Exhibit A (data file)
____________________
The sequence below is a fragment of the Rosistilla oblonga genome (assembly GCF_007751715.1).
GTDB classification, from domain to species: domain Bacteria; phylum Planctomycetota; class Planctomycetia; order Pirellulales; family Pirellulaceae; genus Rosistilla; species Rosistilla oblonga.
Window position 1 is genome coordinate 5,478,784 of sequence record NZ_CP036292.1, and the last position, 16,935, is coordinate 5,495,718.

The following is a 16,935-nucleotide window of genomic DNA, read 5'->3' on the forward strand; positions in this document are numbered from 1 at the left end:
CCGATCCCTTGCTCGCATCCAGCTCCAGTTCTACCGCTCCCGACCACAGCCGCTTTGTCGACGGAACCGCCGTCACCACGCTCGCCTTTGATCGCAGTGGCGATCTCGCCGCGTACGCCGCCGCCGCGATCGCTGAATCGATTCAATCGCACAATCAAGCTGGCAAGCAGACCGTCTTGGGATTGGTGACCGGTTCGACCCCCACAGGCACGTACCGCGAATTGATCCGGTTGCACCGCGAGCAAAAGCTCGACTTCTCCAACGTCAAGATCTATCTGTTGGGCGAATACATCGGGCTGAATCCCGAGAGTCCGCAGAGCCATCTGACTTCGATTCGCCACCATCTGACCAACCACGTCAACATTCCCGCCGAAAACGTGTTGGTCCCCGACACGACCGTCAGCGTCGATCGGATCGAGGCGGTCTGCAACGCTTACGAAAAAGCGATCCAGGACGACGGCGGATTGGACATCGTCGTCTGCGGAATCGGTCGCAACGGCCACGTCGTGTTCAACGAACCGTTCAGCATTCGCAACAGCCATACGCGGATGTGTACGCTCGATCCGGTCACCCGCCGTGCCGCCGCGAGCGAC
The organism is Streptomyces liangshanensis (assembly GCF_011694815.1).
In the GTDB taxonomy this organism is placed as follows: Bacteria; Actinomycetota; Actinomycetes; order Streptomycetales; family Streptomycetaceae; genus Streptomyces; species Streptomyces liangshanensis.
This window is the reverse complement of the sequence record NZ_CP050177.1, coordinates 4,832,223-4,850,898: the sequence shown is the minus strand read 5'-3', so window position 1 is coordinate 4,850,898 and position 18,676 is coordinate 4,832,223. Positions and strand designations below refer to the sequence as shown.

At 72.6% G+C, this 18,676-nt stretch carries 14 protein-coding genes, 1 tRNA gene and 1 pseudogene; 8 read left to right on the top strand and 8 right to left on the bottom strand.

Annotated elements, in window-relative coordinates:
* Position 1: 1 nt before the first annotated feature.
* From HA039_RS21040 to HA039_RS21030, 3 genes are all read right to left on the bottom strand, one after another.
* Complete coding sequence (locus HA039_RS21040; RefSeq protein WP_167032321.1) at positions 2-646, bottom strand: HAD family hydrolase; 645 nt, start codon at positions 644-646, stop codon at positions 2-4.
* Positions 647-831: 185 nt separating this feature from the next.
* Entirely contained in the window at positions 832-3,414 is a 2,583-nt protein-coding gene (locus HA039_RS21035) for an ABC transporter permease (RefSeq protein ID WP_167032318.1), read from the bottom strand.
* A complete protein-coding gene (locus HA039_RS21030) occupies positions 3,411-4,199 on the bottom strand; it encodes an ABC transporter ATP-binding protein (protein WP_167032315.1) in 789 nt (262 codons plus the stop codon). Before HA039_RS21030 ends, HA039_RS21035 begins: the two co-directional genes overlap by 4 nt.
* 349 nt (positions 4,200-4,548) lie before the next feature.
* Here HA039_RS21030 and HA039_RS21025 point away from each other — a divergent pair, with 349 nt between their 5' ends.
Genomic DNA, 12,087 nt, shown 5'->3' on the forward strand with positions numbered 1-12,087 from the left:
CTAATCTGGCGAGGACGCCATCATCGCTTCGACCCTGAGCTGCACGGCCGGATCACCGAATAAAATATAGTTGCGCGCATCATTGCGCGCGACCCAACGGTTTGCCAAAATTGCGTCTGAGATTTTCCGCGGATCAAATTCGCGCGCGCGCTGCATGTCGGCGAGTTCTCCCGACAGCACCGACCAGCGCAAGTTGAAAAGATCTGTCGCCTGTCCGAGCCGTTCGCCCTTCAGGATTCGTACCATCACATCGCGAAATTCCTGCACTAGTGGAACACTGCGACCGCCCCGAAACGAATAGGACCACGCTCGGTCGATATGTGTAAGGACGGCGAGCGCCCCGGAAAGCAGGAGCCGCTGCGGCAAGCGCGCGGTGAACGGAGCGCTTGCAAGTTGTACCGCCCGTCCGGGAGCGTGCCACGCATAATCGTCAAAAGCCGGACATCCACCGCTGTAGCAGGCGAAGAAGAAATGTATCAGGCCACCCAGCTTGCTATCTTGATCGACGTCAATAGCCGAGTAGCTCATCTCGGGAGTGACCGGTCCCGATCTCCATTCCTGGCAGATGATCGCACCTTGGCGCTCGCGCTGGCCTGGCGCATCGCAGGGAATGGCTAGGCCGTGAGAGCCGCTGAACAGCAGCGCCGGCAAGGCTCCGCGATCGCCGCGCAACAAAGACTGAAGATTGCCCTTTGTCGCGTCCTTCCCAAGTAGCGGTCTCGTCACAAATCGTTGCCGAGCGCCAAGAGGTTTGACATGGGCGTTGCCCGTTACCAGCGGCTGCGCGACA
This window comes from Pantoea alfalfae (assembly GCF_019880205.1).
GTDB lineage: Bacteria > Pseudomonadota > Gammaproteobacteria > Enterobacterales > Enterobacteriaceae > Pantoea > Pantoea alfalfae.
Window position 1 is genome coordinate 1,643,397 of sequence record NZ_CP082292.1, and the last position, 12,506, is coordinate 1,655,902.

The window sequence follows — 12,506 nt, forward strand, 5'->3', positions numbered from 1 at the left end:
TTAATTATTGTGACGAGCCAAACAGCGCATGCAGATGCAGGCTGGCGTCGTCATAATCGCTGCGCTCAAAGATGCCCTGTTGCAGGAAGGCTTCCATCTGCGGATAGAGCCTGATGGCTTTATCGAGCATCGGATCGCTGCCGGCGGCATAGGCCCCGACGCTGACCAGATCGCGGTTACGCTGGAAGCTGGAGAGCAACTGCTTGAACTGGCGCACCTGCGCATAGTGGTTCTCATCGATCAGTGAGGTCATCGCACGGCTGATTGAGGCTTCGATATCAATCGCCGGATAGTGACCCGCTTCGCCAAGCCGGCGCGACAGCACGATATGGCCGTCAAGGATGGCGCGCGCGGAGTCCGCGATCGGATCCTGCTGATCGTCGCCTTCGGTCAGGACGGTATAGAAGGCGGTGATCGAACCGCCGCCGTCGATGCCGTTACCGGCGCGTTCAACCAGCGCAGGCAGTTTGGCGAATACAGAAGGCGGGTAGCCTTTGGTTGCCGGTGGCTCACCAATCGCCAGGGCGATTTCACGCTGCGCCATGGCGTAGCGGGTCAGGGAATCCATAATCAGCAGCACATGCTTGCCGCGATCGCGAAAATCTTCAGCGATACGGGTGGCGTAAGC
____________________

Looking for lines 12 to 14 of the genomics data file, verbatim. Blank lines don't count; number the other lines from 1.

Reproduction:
* From HA039_RS21040 to HA039_RS21030, 3 genes are all read right to left on the bottom strand, one after another.
* Complete coding sequence (locus HA039_RS21040; RefSeq protein WP_167032321.1) at positions 2-646, bottom strand: HAD family hydrolase; 645 nt, start codon at positions 644-646, stop codon at positions 2-4.
* Positions 647-831: 185 nt separating this feature from the next.